I’ve recently been reading about and hearing about certain groups of people who, allegedly, are afraid of other groups of people. Apparently, some of these groups of people even fear for their lives from other groups of people. I chalk this up to idiotic talking heads and writers posing as something they are not.
I also know that perception, in today’s world, is reality for many folks. How do our preconceived notions impact our business? Do we make time to make valuable human connections with people who are vital to our success? Or do we believe what we might read or see on television or on our devices and fall into the trap we were warned against when we were younger: Don’t judge a book by its cover.
How do you make connections with your employees, team members and colleagues? Do you judge them on their clothing, where they vacation, or the type of food they eat for lunch (no, I’m not joking…my colleagues have ‘labeled’ me because I eat salad for lunch every day).
What about the vendors that supply your business, the repairmen who service your equipment? Do you evaluate customers based on their attire, their mannerisms, or how much money you think they have?
Not believing the talking heads, et al, I decided to do some research of my own. Now, I don’t have enough letters after my last name for most folks to take my research seriously, like publishable in a science journal or anything that grandiose. But I’ll take my ‘man on the street’ approach as significantly more serious than the talking heads.
We are on our family vacation, and my first ritual every morning is to take a brisk walk on the boardwalk for 45 minutes. I encounter all types of people along my jaunt, so this was my research thesis yesterday morning. For 45 minutes, every single person that I passed on my excursion, I made the simple effort to greet them with a smiling “Good Morning.”
For the duration of my experiment, I estimate my return rate was about 98%. Now again, similar to my faulty academic credentials, my math skills are equally weak. But in that time span, I’d say about four individuals failed to return my greeting. And those four were so intent on their morning toil that I didn’t hold it against them. Folks riding or running that fast at 6:30 in the morning have other problems.
The African American man who was relieving the parking meters of dimes and quarters responded with a hearty “Good morning.” The Hispanic contractors renovating a burned-out restaurant replied in their best broken English. The elderly couple caressing their coffee cups and enjoying their stroll gave a little wave. The young momma sprinting behind the stroller she was propelling in front of her gave a quick nod of the head and a slight smile. The young restaurant employee with the man-bun and tattoos covering both arms said, “good morning,” as did the township employee emptying the recycling bins at each beach entrance.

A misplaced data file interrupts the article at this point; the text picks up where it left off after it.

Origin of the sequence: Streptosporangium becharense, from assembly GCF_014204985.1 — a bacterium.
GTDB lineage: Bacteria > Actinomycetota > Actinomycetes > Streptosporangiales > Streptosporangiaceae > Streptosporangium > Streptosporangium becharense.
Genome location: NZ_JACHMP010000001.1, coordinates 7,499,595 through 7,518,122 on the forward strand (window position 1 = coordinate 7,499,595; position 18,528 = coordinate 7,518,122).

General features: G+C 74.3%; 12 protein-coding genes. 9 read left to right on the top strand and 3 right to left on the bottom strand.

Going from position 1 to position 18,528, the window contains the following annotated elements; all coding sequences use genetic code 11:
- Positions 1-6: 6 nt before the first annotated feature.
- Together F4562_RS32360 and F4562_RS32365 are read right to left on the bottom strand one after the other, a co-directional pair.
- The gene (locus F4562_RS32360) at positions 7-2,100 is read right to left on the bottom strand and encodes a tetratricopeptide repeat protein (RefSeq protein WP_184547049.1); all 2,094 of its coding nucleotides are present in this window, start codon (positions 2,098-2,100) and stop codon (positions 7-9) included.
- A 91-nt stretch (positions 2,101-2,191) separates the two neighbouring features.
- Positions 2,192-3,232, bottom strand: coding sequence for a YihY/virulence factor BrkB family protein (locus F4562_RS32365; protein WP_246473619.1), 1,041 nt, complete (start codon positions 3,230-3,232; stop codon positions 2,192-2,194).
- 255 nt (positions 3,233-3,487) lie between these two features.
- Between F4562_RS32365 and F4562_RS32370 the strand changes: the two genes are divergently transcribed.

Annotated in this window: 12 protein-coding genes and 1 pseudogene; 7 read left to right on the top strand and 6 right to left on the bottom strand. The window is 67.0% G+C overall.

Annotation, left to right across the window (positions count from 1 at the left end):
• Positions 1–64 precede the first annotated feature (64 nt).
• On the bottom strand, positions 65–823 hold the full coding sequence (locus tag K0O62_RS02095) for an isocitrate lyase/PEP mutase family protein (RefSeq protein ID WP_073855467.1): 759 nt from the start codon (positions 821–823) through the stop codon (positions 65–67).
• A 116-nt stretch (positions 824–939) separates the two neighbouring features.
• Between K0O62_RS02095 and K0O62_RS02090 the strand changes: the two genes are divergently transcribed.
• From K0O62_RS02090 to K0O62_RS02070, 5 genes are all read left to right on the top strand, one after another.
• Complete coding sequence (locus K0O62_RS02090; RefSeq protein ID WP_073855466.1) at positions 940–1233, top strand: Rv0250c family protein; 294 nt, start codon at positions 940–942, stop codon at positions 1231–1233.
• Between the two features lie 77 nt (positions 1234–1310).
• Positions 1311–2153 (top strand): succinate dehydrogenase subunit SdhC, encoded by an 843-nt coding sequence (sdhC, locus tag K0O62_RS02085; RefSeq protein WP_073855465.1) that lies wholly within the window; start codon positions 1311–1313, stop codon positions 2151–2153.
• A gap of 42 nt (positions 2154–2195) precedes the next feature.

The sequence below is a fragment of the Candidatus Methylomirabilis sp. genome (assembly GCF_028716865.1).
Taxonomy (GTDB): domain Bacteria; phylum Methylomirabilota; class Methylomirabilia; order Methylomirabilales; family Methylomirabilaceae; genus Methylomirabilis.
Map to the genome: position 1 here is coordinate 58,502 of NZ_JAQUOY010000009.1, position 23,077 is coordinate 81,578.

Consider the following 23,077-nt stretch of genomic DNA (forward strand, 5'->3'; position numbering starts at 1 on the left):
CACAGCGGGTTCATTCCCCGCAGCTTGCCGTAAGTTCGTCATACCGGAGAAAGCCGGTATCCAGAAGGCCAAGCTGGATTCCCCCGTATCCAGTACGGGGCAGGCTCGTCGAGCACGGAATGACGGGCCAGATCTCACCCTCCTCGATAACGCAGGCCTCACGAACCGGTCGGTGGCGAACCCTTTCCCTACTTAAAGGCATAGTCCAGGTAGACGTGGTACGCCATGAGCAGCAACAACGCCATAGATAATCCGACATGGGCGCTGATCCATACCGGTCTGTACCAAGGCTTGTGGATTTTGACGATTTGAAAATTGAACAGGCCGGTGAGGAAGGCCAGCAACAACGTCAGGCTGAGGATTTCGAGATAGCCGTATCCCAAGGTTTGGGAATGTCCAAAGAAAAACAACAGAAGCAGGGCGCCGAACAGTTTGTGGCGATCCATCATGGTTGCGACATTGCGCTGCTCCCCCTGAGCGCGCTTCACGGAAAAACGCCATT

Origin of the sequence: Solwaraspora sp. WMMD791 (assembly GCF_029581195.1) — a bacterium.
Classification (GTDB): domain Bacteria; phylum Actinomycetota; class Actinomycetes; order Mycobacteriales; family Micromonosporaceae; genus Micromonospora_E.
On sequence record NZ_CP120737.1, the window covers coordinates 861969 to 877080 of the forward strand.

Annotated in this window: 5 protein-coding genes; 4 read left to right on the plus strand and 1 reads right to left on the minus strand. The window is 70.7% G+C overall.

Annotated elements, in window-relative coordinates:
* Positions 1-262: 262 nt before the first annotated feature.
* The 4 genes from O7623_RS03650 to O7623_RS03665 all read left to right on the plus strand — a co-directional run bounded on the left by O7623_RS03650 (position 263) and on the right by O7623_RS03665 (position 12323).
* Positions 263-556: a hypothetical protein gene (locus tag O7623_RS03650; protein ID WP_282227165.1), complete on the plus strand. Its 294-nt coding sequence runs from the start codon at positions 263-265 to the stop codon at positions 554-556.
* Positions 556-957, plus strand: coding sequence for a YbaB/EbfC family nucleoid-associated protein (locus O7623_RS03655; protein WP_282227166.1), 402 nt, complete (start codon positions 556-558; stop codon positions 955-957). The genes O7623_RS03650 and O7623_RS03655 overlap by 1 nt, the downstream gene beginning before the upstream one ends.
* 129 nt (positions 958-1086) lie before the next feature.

No one feared me. No one yelled at me because I had the audacity to greet them with “Good Morning.” Not a shout-down or altercation of any kind. If I could peg a negative reaction, and I don’t necessarily think it negative, is there were some surprised looks from people, but pleasant surprise. Like, “hey, a stranger just said ‘Good Morning’ to me.” I also wondered if my morning greeting might have enhanced someone else’s morning, and maybe they paid it forward. Maybe my positive attitude toward others became a small snowball effect for others during the morning.
How do we combat our preconceived notions? I’m not going to use words like ‘bias’ or ‘prejudice’ because I believe those words indicate negative intent. I believe all humans form opinions of other things: neighbors, restaurants, pets, churches, products, etc. from their life experiences. What you see, what you hear, what you watch, who you spend most of your time with, things that have happened to you, and the things that you’ve done. All the information that your brain and your body have absorbed over your lifespan informs your opinions about things. It’s not specifically positive or negative.
What if, however, our preconceived notions have a negative impact on our business relationships and/or our relationships with our customers? Our preconceived notions may prevent us from establishing meaningful relationships with people who are critical to our enterprise. This lack of human connection then could impede our success. Can preconceived notions create negative impressions in the people who work on our teams toward customers and clients?
My better half travels around the country conducting workshops and speaking to hospital staff about civility in the workplace, bullying and the importance of kindness. Her first mantra is this: Always assume positive intent.
As a business owner, boss or team leader do you have a negative reaction when you see an employee or team member with a nose ring, ear lobe expanders and a sleeve of tattoos on each arm? Do those three items make that person a lazy employee? Unreliable? Rude?
Do wait-staff do back handsprings when they see a customer walk into the restaurant wearing a Rolex, Gucci, and Vans? Are they going to give him extra bread sticks and overpour his Old Fashioned? Flatter him with extra trips by his table to “see if he needs anything?” As opposed to other customers.
The employee with the body art and funky hairstyle might be the hardest working team member on staff. He or she might also be exceptionally smart, kindhearted, and enthusiastic. That apparent whale wearing the fancy clothes might be a pipe fitter who likes to dress up when he goes out, but can only afford to leave a $5 tip, regardless of the amount of his bill.
Do you have preconceived notions that are hampering your business and impeding your success? What are you willing to do to challenge them, and to see things with a new perspective?